Then, on top of that, because my teacher was such a renegade, he would let me skip chapel. I didn't believe in God and I made a case to him that it was a real waste of my time to have to sit in chapel every week. [LAUGHS] So he would let me sneak into the darkroom. I’d double lock the door because we had a coach who would prowl the hallways to see that everybody was in chapel. So I would lock myself in there and have a complete hour to myself.

TCR: What were you shooting back then?

LINA: Oh my god. A lot of bad black and white. Cheesy stuff. Like, I would dress my sister up and put her in a bleak winter landscape.

TCR: I wonder how many bleak winter landscapes have been shot by young photographers over the years?

LINA: My sister in a white dress peering into a tunnel… I mean, deep, deep stuff. [LAUGHS] I look back now and it's interesting, I have binders of negatives that now span 26, 30 years of my life. This past winter I thought I was going to make a book — and maybe that's a project for a later time. But I was going back and looking at some of the negatives and was like, oh, okay, I see the beginnings of ideas and ways of seeing that have stayed with me.

But yeah, I started in high school. And I looked at Pratt and a bunch of other art schools for college, but I went to Sewanee... mostly because I thought it'd have cute boys. [BOTH LAUGH]

TCR: Let's be honest here!

LINA: I really thought I was going to be a Latin major. I was a big Latin geek in high school. And then I picked up photography again. After college, I took a few years off and then went to graduate school at The School of the Art Institute of Chicago. By that time, I'd figured out that's what I wanted to do.

TCR: So when did you form the style that you have today?

LINA: Probably the last year of graduate school, I figured out what my MO was. And then I started a project photographing interiors and that became something that segued into commercial and editorial work much later down the line, after I moved to Nashville. That was probably sometime in the late ’90s — this looking for spaces and sites and things like that.

TCR: Where do you think it came from?

LINA: Well, I've actually never thought of this until the other day. My mom was an interior designer and growing up, I spent a lot of time with her going to job sites, going to ADAC (Atlanta Decorative Arts Center).

TCR: Oh my god, I remember going to ADAC with my mother and aunt, too. I hated it!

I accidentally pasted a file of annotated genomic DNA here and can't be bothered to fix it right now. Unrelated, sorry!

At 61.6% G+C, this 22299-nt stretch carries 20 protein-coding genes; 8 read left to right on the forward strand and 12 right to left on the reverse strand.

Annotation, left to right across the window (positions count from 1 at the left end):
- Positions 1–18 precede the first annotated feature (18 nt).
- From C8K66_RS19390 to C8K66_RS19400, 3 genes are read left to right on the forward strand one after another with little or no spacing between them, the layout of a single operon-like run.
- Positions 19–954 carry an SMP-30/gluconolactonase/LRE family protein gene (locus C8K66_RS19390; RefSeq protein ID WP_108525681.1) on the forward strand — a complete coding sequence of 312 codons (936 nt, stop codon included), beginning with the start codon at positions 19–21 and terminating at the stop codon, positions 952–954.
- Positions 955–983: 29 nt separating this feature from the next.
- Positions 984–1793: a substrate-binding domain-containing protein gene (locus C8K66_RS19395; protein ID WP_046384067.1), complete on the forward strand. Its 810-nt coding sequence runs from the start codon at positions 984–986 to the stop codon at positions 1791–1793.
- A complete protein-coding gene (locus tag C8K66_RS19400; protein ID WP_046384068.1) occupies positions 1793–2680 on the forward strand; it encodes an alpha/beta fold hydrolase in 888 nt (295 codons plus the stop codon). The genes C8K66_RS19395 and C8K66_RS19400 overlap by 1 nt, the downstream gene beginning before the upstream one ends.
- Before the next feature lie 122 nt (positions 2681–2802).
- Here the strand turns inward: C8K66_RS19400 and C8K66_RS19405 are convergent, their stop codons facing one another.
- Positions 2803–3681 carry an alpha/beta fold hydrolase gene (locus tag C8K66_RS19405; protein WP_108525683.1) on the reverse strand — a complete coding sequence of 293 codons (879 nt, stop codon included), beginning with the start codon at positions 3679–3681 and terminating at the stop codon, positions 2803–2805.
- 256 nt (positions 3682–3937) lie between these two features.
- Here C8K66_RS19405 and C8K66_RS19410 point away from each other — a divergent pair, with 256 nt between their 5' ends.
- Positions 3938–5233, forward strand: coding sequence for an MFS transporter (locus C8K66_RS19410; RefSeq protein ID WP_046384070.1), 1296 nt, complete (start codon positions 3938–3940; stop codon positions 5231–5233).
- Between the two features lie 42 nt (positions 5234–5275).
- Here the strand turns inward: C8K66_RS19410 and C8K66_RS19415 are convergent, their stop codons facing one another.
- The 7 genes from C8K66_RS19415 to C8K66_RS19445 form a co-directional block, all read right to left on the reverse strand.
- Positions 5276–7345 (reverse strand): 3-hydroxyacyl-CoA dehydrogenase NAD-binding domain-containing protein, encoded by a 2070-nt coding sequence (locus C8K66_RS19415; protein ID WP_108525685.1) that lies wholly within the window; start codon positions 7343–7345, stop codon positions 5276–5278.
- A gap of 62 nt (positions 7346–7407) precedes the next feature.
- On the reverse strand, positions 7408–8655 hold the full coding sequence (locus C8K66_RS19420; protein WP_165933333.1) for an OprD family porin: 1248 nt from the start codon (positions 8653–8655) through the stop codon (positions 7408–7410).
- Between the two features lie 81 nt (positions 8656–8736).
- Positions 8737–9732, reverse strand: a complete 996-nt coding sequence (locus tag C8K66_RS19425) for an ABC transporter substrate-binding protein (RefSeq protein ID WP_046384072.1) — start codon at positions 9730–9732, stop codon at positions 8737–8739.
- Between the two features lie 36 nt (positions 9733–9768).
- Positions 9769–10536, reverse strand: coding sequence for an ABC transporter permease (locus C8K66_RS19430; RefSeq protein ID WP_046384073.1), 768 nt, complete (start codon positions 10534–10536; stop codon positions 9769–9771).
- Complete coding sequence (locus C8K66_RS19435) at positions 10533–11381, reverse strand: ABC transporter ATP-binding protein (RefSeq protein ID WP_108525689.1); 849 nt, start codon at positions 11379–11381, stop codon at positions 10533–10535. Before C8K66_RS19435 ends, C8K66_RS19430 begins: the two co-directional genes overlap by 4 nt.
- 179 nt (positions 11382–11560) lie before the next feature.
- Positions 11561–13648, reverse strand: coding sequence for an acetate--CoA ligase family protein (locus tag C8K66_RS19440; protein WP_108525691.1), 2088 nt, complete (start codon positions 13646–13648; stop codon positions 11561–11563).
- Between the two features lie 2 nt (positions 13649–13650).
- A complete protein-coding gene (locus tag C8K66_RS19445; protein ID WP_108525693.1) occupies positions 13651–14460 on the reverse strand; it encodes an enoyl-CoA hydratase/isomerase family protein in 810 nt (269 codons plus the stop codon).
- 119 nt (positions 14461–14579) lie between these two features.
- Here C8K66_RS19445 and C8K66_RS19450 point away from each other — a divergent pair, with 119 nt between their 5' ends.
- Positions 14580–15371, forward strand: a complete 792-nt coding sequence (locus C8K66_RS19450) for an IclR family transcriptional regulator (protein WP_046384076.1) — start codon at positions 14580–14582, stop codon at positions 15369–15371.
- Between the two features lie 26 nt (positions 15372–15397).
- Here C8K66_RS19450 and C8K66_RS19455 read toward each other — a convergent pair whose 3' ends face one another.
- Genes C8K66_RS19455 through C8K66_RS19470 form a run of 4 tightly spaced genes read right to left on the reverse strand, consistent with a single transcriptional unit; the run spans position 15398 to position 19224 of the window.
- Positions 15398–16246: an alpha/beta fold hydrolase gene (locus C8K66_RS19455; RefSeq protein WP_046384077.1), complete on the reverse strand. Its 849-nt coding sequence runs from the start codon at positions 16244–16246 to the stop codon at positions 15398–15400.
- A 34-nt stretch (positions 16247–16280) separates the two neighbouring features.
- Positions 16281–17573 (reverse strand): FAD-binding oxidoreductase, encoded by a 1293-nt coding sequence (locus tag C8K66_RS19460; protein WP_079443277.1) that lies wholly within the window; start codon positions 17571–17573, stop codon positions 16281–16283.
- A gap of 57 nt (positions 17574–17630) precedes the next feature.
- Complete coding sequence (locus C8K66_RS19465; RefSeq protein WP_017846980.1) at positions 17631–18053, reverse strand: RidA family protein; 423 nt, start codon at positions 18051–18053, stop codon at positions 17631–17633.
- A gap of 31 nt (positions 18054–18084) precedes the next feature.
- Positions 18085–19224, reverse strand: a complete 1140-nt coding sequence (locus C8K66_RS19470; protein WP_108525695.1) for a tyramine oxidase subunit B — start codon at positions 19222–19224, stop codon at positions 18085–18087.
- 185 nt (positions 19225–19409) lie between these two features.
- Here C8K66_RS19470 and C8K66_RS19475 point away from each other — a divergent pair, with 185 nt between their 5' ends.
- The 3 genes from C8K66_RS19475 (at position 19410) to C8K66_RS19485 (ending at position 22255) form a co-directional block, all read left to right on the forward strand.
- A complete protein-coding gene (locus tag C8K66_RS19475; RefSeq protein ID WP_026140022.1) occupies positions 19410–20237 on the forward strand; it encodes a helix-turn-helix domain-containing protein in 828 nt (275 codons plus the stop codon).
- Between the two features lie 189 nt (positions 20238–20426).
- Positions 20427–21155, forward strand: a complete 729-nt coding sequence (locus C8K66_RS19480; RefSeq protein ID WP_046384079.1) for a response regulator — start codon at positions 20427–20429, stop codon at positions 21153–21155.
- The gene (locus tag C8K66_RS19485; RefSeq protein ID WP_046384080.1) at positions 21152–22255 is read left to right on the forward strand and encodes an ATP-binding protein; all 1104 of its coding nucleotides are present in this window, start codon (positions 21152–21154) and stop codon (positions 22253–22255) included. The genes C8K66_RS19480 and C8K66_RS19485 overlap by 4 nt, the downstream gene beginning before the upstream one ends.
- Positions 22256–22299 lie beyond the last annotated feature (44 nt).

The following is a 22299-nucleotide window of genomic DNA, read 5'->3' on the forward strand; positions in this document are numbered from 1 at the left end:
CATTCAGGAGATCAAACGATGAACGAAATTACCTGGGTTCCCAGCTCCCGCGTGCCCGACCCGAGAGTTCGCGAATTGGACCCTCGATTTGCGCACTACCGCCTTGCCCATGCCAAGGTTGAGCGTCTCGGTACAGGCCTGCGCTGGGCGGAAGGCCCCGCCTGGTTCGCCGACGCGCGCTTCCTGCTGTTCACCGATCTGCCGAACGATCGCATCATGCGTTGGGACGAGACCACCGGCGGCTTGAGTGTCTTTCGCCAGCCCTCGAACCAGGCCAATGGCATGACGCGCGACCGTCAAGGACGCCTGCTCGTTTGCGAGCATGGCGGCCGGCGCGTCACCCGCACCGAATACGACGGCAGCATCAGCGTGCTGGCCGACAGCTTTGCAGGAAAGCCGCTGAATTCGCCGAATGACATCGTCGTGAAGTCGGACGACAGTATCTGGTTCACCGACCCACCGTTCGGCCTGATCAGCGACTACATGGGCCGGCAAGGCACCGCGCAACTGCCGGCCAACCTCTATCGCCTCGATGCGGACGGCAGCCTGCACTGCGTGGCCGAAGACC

LINA: You did? I loved it.

TCR: I guess I didn't appreciate it. Because today spending hours wandering around a building filled with home interior showrooms sounds like a dream.

LINA: I spent a fair amount of time in ADAC. You know, they had little cards and those tiny pencils you’d use to check things out — kind of like pre-IKEA. And my mom would tell me the numbers to write down on the ticket and I'd go give it to the lady in the window to get the sample.

So perhaps there's some of that early experience that plays into it. But the photographs that became defining for me were taken in my grandmother's house, which was decorated in probably 1968. My mom designed it. And it never really changed after that. 

TCR: How would you describe it?

LINA: Oh my gosh, it was crazy. It was not as swinger-ish as Vadie’s house [LAUGHS], but we're talking wallpaper on the ceiling in the kitchen, and electric purple high-back chairs...

TCR: You’re killing me.

LINA: There was a turquoise couch, which is maybe the first photo that I made in color. It must have been an eight-foot-long couch. I remember my sister and I could lay toe-to-toe and not touch. But it was just this opulent silk turquoise couch under a really bad painting of a seascape with, like, a bad art light on it, you know?

TCR: I love that you could see the beauty in that.

LINA: And there was a lot of art from Mexico that they picked up when they would drive down there. My grandfather and his brother married my grandmother and her sister. The four of them would take my great uncle's limo.

TCR: Are you kidding?

LINA: They would drive to Mexico in Uncle Doc's limo. Potee and Doc would ride in the front and Ma and her sister would ride in the back, so the story goes. They drove from Glasgow, Kentucky, to Mexico every year. I mean, who does that? I would love to do that.

TCR: Me, too. That's incredible.

LINA: It was a great house. It was designed by Edwin Keeble.

So, I was interested in shooting these interiors. And it was a natural translation when I started doing commercial and editorial work. It was already what I was interested in. It was slightly different scope and I was shooting for somebody else, but I was still finding some maneuverability in there for me. Having to fulfill what somebody else wanted was kind of an interesting hat for me to put on.

TCR: Do you remember what you were trying to say by photographing your grandmother's place? Or was it just visually interesting to you?

LINA: I had a real specific thesis. It seems kind of hokey and too tight now, but I was looking for representations of idealized landscapes that you can find within a home. It was a good jumping off point for me. And those were the first color photos that I made; it’s when I made the jump. Because before that, I had only ever shot with black and white, I was shooting with these crazy 8x10 cameras. The negatives were enormous and I’d coat the paper with platinum. It was a pictorialist 19th century mode of image making.